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I felt the pressure: The future of my people was at stake! The school was arty, musical, nerdy, and had a substantial Jewish population. Even though I no longer felt outside the norm, I still had trouble getting dates … Every Jewish woman I asked out on a date rejected me.
I resolved that I would only go out with Jewish girls. I attributed this to the fact that I was kind of nerdy: My extra-curricular activities included musical theater, video games, and Dungeons & Dragons, not exactly the types of things that made a guy popular with the ladies. I had numerous opportunities, on the other hand, to date non-Jewish women.
I went to a Christmas at her family’s house and it felt less ritualistic than family’s Christmas Eve Chinese-food-and-a-movie tradition.
Even as our relationship became more serious, I did not want to push her to convert, yet I kept hoping she would become interested in the religion on her own.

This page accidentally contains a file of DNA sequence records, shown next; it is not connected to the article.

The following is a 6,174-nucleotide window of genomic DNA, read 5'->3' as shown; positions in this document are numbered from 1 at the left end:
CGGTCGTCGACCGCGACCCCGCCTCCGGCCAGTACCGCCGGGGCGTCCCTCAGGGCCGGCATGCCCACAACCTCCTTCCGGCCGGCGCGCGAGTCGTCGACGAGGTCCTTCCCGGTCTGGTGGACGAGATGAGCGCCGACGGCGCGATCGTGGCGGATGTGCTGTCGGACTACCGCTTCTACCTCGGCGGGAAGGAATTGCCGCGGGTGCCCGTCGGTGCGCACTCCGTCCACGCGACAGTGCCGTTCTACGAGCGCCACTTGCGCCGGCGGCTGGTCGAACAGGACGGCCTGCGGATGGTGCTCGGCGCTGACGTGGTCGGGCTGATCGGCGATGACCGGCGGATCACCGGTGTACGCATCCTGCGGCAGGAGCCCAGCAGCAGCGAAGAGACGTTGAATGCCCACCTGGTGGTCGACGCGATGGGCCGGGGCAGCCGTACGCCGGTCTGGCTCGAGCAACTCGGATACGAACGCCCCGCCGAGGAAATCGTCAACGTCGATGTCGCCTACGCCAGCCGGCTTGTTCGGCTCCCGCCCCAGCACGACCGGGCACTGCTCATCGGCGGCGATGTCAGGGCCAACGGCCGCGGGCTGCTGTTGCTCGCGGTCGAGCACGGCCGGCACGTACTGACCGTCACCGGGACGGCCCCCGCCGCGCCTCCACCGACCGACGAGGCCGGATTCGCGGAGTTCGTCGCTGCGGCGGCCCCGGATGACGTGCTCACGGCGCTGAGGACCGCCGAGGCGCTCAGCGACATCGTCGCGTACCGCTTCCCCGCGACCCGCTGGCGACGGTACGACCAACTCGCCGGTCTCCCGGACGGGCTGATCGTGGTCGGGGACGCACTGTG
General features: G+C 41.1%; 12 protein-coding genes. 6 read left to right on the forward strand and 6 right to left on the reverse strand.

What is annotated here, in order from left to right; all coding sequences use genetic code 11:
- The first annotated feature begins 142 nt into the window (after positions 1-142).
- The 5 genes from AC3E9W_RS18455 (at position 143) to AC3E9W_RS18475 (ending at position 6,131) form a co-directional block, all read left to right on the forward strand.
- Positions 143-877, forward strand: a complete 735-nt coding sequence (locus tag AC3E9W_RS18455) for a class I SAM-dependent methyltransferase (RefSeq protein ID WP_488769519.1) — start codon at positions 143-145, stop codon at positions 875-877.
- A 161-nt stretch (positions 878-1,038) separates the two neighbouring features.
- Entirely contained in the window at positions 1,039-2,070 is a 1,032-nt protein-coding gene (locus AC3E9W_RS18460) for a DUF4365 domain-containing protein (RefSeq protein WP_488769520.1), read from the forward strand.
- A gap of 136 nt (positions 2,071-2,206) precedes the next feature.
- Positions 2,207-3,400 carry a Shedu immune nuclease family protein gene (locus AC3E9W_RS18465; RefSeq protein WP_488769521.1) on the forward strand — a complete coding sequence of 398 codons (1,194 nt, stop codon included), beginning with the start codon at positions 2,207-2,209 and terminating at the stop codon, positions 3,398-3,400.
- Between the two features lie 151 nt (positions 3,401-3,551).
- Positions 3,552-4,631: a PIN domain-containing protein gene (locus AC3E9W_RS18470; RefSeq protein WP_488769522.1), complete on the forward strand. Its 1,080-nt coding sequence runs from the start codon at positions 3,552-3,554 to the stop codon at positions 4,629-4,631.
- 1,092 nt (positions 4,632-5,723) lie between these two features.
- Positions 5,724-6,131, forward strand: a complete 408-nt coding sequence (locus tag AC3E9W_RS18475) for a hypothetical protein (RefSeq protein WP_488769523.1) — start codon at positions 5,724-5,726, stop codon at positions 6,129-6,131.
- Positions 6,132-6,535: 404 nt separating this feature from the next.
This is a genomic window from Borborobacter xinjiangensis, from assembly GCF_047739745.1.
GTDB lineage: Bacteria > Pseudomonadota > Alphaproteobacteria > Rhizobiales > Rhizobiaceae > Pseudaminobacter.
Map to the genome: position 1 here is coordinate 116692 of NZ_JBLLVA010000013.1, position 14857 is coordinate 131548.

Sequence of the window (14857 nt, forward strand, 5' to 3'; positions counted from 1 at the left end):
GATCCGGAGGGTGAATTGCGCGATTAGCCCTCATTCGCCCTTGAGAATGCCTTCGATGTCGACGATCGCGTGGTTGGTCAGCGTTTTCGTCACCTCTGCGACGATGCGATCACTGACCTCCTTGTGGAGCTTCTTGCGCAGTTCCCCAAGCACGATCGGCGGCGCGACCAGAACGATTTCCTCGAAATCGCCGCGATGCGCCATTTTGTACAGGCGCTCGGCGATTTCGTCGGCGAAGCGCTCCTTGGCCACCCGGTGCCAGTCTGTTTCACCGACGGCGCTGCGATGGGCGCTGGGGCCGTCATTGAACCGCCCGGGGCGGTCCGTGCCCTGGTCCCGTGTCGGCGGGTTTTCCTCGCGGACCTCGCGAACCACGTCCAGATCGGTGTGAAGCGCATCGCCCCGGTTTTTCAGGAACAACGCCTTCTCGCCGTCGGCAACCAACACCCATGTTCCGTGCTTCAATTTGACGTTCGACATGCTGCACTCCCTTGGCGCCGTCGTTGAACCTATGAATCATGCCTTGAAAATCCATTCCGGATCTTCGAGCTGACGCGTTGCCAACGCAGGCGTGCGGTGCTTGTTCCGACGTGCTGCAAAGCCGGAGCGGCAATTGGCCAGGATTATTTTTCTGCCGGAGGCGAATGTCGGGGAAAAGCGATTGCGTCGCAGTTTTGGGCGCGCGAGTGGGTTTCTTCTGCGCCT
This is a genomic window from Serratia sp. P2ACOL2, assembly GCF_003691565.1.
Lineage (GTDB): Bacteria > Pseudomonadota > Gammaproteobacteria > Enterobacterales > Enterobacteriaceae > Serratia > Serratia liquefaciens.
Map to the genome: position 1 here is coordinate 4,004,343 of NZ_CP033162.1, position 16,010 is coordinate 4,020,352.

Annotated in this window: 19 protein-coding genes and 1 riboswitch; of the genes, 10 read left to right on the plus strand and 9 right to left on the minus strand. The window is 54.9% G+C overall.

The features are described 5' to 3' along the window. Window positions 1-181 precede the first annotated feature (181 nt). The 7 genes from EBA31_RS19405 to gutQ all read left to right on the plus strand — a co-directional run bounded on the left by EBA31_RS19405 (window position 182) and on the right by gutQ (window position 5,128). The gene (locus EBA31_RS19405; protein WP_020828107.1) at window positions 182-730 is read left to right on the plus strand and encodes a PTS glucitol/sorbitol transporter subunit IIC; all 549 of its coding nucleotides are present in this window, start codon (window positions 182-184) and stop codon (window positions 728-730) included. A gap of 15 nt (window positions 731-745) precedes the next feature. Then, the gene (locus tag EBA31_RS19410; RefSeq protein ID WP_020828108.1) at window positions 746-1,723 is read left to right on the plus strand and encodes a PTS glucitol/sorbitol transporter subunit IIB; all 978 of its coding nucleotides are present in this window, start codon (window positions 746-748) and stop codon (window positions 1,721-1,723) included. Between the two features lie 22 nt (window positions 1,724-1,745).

By the time I graduated, I’d still never been in anything approaching a serious relationship. She lived in New Hampshire, shared all of my nerdy hobbies, had a great sense of humor, and looked like a younger blonde version of geek icon Gillian Anderson from .
She had a great sense of humor, a wonderful smile, and an honesty that I found refreshing.
One of my dates somehow managed to steer every discussion, no matter how unrelated, to the topic of cheesecake.
Another had no discernible personality or strong feelings about anything, leading to a date in which I she responded to everything I had to say with an affectless “yeah” or “uh huh.” But it wasn’t all their fault: I can’t say that I created the most enticing profile.
This information was pounded in from all directions, from rabbis, from my parents, my grandparents, Hebrew High School, Camp Ramah.
On the other hand, my grandmother on my mother’s side was actively rooting for us as a couple and was the first person to predict that we would get married.
Continue reading: Conversion The relationship became shorter-distance when Alicia attended Rutgers School of Law in Camden; we were both in New Jersey, at least.
It felt wrong for me to pressure her, yet at the same time I knew that if she didn’t convert, the relationship would almost certainly have to end at some point.
I was eager to find a wife, but I couldn’t have children that wouldn’t be Jewish. So, even though I wanted it and believed it could work, marriage was off the table so long as Alicia was still a gentile.